All About Tube and Tubeless Tyres

Whether the tyre is tubed or tubeless mainly dictated by the construction of the wheel rims in the first place, the tyre itself in the second and the nature of the riding you do. Naturally, rims with wire spokes that go right through the middle of the rim need tubes while alloy rims that are cast as a single unit can accept tubeless tyres. Rims with spokes that attach to the rim on the side rather than the middle, can be used with or without tubes.

Tubed tyres and their associated spokes rims are hardier e.g. one can deflate the tyre to a greater extent when travelling over thick desert sand. They can also tackle tough off road conditions with stones, rocks and potholes as the spokes wheels can handle this type of abuse better than alloy wheels.

Tubed tyres are seldom speed rated over 200km per hour as they generate more heat than their tubeless counterparts. In the event of a sudden puncture they are also more dangerous as the tyre can easily come adrift from the rim (unlike tubeless).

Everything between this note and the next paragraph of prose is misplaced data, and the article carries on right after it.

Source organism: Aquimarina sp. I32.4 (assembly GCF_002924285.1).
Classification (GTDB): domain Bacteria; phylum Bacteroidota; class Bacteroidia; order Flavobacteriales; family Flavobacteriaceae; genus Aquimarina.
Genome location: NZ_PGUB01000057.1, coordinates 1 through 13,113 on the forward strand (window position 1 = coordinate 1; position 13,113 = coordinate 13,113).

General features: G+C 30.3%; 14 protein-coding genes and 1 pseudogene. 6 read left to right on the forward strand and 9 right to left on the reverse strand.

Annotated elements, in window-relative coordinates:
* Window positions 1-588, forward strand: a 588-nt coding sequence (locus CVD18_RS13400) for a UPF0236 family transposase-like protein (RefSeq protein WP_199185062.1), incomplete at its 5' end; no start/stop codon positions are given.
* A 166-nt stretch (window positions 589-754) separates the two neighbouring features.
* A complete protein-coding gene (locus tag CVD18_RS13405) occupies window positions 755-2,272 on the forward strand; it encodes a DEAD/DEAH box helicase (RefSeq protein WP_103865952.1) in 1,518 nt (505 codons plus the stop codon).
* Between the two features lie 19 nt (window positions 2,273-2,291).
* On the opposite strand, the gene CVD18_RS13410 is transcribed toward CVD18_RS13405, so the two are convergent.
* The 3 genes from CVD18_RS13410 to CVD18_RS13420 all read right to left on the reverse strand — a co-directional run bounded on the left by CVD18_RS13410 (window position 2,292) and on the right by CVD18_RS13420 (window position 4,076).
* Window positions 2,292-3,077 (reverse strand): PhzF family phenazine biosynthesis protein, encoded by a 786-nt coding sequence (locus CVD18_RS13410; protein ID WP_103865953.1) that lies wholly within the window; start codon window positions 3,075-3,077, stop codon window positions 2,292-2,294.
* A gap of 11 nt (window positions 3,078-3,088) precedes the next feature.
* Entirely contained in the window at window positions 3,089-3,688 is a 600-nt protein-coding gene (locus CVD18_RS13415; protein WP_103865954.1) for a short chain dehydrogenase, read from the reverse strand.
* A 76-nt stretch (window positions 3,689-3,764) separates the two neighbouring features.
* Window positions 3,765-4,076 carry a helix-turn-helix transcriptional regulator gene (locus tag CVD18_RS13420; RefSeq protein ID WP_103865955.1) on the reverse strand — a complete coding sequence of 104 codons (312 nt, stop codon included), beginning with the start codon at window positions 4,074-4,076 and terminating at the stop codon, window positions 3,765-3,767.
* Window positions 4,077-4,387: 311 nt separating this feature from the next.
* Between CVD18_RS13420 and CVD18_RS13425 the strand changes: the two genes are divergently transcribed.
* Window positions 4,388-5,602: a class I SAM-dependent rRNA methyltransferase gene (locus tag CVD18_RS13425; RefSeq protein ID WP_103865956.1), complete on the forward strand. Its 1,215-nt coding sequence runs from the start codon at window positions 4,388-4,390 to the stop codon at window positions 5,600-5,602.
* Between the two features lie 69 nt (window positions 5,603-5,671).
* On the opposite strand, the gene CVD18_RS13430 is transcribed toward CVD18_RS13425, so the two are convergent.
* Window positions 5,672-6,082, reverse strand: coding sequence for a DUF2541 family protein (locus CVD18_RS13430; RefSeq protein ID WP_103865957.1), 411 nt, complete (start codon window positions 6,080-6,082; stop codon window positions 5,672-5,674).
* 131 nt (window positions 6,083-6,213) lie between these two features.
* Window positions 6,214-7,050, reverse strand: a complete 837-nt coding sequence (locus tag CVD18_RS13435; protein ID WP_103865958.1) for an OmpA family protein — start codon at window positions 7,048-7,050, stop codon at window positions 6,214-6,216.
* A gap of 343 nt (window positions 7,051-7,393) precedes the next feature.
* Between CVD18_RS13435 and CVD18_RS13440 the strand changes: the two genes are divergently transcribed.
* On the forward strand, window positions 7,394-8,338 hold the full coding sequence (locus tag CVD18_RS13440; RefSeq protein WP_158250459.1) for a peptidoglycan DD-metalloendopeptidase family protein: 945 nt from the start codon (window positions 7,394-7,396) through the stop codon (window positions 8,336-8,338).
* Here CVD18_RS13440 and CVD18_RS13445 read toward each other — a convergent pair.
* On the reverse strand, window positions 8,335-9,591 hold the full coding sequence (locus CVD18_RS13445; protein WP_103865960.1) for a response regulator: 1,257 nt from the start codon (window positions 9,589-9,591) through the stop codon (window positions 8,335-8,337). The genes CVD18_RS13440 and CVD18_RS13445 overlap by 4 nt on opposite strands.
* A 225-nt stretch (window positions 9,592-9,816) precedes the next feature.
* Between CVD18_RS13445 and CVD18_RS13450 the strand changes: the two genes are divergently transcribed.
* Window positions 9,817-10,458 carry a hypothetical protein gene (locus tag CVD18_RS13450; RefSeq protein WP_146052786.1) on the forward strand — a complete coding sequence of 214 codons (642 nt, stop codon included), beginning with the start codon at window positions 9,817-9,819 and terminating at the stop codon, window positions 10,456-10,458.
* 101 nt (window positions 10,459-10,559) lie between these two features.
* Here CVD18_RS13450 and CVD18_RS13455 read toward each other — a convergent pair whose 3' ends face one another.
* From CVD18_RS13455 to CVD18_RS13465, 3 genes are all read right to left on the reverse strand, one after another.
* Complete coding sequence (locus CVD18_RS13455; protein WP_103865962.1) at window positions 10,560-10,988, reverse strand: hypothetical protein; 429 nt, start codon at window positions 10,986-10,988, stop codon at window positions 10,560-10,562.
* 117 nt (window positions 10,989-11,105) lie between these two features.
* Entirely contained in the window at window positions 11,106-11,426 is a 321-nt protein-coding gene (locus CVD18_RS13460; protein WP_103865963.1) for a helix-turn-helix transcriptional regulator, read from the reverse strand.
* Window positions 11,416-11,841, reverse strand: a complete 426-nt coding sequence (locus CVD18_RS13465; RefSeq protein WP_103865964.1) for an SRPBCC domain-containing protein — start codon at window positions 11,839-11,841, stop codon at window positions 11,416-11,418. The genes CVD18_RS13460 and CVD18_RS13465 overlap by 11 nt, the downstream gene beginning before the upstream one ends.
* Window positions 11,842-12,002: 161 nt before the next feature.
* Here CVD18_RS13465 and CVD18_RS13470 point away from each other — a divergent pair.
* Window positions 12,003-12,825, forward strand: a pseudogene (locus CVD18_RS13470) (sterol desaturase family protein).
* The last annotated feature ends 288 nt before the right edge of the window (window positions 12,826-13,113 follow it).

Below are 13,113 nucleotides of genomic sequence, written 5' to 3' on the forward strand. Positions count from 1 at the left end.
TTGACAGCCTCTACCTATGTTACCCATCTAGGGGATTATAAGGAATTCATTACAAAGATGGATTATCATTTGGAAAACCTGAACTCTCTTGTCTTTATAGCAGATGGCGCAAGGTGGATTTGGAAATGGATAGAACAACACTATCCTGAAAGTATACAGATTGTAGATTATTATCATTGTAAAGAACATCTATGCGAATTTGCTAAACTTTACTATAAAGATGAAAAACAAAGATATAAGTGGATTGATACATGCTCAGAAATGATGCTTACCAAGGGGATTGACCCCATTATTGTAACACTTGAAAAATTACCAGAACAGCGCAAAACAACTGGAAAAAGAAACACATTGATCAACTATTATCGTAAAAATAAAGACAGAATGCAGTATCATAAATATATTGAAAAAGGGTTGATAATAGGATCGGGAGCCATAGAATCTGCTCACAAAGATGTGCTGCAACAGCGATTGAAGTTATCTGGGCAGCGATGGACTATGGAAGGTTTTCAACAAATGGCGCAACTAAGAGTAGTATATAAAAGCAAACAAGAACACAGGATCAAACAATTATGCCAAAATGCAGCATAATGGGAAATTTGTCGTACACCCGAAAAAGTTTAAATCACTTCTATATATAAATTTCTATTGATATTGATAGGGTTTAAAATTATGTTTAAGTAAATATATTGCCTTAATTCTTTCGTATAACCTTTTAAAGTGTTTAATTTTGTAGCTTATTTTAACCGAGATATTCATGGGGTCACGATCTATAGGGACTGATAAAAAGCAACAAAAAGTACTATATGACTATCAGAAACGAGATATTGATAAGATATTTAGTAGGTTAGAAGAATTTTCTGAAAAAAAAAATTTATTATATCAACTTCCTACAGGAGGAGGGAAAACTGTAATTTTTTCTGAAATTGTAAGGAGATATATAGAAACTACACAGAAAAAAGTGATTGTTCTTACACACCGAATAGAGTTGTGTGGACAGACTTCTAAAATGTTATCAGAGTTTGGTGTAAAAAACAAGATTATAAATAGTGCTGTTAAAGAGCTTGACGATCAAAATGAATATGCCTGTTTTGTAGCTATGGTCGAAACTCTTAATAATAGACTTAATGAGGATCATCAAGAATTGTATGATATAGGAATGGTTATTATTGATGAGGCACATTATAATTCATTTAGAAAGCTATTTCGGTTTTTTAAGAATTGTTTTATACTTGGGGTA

Tubeless tyres and their light alloy rims are not well suited to tough conditions as they loose their shape and the tubeless tyres can no longer seal themselves against the rim. One of the big advantages of tubeless tyres is the ease of repair when one has a puncture as the tyre can stay on the rim during the repair process (large side wall punctures are the exception). They are also safer at high speeds and can be speed rated in excess of 300km per hour. The tyre also fits more tightly onto the rim meaning that a sudden puncture is less of a threat (this is why “breaking the bead” is more difficult than tubed tyres). Badly damaged tubeless tyres can accept a tube in an emergency if they are ridden slowly back to a repair shop.

Mahavir Kothari